Authors: Anthony Lutkus and Andrew R. Weiss
The 2006 NAEP civics assessment evaluated students’ understanding of the democratic institutions and ideals necessary to become informed citizens in shaping America’s future. Students demonstrated this knowledge in areas deemed important for citizenship in our constitutional democracy. A nationally representative sample of more than 25,000 students at grades 4, 8, and 12 was assessed in 2006. The results are compared with those of the 1998 civics assessment.
About two out of three American students at grades 4, 8, and 12 have at least a basic knowledge of civics according to the 2006 National Assessment of Educational Progress (NAEP). Average scores improved from 1998 to 2006 only at grade 4. Most of this improvement was seen among lower-performing students.
Three of four students at grade 4, or 73 percent, scored at or above Basic, meaning they demonstrated at least a partial mastery of civics knowledge and skills fundamental for proficient work at their grade. About one in four students, or 24 percent, scored at or above the Proficient level, meaning they demonstrated at least competency over challenging subject matter. Many fourth-grade student groups had higher scores in 2006.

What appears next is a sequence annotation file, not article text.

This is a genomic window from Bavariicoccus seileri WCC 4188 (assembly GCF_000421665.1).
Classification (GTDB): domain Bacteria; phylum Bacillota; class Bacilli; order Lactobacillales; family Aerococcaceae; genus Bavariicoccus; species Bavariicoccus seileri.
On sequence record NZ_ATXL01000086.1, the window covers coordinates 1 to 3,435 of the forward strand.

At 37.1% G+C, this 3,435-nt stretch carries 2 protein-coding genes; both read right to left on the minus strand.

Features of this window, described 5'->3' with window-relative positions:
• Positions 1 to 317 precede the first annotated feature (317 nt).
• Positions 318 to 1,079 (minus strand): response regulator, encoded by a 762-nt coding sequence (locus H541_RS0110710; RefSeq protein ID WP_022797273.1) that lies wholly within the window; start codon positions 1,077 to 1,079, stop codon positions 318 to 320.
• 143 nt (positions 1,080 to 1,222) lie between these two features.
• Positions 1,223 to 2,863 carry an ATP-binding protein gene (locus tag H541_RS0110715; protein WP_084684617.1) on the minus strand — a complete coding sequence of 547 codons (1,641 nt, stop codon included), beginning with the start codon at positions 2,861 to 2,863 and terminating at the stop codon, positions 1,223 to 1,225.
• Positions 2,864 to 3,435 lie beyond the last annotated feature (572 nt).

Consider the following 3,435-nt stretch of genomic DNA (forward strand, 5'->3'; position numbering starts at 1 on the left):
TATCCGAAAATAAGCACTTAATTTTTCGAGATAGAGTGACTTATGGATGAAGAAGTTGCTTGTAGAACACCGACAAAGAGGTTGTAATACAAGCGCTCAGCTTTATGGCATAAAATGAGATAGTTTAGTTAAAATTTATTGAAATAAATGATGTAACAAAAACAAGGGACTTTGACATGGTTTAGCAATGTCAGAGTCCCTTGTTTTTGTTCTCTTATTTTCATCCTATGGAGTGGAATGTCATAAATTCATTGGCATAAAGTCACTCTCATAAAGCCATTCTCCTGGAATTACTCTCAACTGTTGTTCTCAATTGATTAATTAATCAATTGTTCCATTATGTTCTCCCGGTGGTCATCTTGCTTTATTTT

What students know about civics
|75% knew that only citizens can vote in the U.S.|
|41% identified the level of government that signs peace treaties|
|14% recognized that defendants have a right to a lawyer|
|80% identified a notice for jury duty|
|63% determined an instance of abuse of power|
|28% explained the historical purpose of the Declaration of Independence|
|72% analyzed a historical text on the importance of education|
|50% identified the outcome when state and national laws conflict|
|43% described the meaning of federalism in the U.S.|
Overall, eighth-graders’ knowledge of civics has not changed since the 1998 assessment. Of eighth-graders, 22 percent scored at or above the Proficient level, and 70 percent scored at or above Basic. White and Hispanic students showed score gains.
Twelfth-graders, tomorrow’s voters, performed at about the same level in 2006 as they did in 1998. No student group showed a statistically significant increase. Twenty-seven percent of twelfth-graders scored at or above the Proficient level, and 66 percent scored at or above Basic.
* Significantly different from 2006.
NCES 2007-476 Ordering information
Lutkus, A., and Weiss, A. (2007).The Nation’s Report Card: Civics 2006 (NCES 2007–476). U.S. Department of Education, National Center for Education Statistics. Washington, D.C.: U.S. Government Printing Office.
For more information, see the results of the 2006 Civics assessment on the Nation's Report Card website.